Following this approach, the snake is described as the animal that, in some mystical sense, enticed Eve to eat from the Tree of Knowledge of Good and Evil. It perpetrated the first wrong recorded by the Torah - namely the sin of falsehood (Gen. 3:1). Its punishment matched its crime. It used to possess legs upon which it could walk upright. Indeed, snakes of the boa family still possess two very small spurs that many scientists believe to be vestigial remnants of their back legs. But since then, like the lies it spoke, the snake does not 'have a leg to stand on'. Thus the Almighty's hatred of dishonesty may be learnt from the snake's physical position being literally amongst the lowest of the low.

The Midrashic tradition (Gen. Rabba 18:6; 20:5) states the reason for the snake's interest in Adam and Eve. Based on the juxtaposition of verses, the snake saw them in the act of marital relations, and he wanted to get involved as well - by invoking G-d's displeasure to kill Adam, leaving Eve over for himself.

The falsehoods underlying the Israelites' complaints had similar functions to those of the snake.

The snake had an agenda of his own. He wanted to enjoy 'real life' and realize his true potential by having the most intimate relationship possible with the very highest unit in the Creation - the human being, fashioned in the 'image of G-d' (Gen. 1:27). He attempted to achieve it with means quoted above.

The Israelites also had an agenda of their own. At the very heart of their psyche is the fact that, like all human beings, they need to do proper work (c.f. Job 5:7; Talmud - Ethics of the Fathers 2:2). Living in the desert on the constant largesse of the Almighty was not normal life in harmony with the mental setup of Man. Like the snake, they were in a very trying situation, though less obviously so. Their agenda was to live like human beings - in this case, enter the Promised Land, settle it, work the land, and enjoy its fruits in the spirit of "when you eat from the work of your hands you shall be happy, and it will be good for you" (Psalms 128:2).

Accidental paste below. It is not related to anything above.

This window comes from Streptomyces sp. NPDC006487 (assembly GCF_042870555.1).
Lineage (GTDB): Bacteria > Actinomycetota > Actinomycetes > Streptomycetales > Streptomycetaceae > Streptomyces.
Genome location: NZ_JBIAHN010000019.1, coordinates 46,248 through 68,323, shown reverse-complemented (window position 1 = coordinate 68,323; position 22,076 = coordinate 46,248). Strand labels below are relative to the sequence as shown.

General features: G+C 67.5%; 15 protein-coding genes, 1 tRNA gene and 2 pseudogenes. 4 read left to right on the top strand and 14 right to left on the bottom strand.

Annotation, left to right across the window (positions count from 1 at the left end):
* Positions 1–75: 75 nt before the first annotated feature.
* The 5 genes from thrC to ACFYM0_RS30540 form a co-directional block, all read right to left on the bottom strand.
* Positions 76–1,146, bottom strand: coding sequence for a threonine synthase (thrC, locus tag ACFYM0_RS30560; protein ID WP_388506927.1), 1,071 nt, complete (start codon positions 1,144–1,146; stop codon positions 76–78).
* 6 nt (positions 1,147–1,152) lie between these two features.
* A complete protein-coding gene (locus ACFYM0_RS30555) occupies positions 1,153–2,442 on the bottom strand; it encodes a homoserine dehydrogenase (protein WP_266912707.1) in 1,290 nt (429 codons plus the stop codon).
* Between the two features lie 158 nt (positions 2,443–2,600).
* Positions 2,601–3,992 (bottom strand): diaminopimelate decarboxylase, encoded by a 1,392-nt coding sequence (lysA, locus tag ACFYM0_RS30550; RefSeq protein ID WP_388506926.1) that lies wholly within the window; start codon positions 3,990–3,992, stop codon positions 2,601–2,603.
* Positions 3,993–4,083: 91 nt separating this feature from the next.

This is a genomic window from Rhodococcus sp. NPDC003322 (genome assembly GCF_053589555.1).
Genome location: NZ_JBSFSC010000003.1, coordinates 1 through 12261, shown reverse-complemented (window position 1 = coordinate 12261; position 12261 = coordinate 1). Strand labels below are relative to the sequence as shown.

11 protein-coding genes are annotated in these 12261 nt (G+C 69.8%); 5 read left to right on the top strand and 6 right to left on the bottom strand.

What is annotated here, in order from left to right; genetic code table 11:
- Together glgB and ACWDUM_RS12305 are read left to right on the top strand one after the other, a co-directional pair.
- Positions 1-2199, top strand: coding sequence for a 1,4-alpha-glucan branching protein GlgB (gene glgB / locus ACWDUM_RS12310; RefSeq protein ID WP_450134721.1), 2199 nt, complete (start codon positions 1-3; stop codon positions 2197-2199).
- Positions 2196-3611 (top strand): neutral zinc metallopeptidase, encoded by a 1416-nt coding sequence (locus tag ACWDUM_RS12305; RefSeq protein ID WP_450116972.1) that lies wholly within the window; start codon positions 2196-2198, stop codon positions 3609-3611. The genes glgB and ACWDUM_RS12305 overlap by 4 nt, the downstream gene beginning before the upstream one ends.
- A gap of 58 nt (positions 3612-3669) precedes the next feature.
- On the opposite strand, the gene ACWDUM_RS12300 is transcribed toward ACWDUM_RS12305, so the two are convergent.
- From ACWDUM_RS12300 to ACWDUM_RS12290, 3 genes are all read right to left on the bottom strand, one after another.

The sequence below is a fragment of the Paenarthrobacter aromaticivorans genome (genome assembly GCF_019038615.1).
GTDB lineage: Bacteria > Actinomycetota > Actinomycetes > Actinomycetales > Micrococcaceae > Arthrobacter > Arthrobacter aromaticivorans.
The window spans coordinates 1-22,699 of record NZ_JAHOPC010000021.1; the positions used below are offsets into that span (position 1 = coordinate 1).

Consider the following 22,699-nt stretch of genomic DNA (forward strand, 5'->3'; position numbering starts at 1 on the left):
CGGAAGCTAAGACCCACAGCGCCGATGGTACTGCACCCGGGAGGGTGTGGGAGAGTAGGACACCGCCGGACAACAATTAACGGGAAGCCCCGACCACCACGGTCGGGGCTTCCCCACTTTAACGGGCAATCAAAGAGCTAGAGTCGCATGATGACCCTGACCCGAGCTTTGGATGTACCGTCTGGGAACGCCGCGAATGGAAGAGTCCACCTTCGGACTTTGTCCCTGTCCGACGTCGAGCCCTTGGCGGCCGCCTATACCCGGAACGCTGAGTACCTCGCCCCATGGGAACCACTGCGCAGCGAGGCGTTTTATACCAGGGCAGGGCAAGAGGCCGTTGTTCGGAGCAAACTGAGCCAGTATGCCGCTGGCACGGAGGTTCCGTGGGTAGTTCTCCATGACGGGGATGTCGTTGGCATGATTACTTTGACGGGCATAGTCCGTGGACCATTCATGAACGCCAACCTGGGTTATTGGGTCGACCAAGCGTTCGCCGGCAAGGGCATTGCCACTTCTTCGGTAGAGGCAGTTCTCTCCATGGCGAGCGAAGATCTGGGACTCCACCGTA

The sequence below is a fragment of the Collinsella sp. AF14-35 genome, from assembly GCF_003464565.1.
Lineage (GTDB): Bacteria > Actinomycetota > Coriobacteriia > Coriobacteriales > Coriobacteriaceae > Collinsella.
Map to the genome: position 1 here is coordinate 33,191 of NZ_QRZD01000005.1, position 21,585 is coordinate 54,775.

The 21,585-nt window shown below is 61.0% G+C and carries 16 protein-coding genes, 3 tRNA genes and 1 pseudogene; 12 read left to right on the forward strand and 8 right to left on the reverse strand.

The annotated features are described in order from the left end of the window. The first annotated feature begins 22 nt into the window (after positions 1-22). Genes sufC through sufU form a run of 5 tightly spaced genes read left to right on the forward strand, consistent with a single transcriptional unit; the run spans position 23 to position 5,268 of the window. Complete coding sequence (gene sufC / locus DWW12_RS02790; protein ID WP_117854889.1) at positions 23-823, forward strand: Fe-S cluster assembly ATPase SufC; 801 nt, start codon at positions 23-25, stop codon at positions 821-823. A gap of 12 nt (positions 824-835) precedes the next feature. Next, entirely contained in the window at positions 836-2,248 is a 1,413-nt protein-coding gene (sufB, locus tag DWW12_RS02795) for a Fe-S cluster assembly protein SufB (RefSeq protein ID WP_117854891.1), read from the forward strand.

This situation may be compared to a young man who marries into a wealthy family and he sets up home and lives entirely on the father-in-law's account - in other words, the 'professional son-in-law'. Unless he is involved in great, productive (even if unpaid) work, mutually respected by all concerned parties, the relationship between father and son-in-law will very likely break down. The son's mental well-being can only be healthy if he realizes himself through his own work. In a similar vein - in over twenty years of teaching, I have asked many students of diverse backgrounds and age groups what they would like to do when they 'grow up'. Not one - not even one - replied that he or she would like to marry into a wealthy family and live like a prince or princess, with every imaginable need instantly catered for…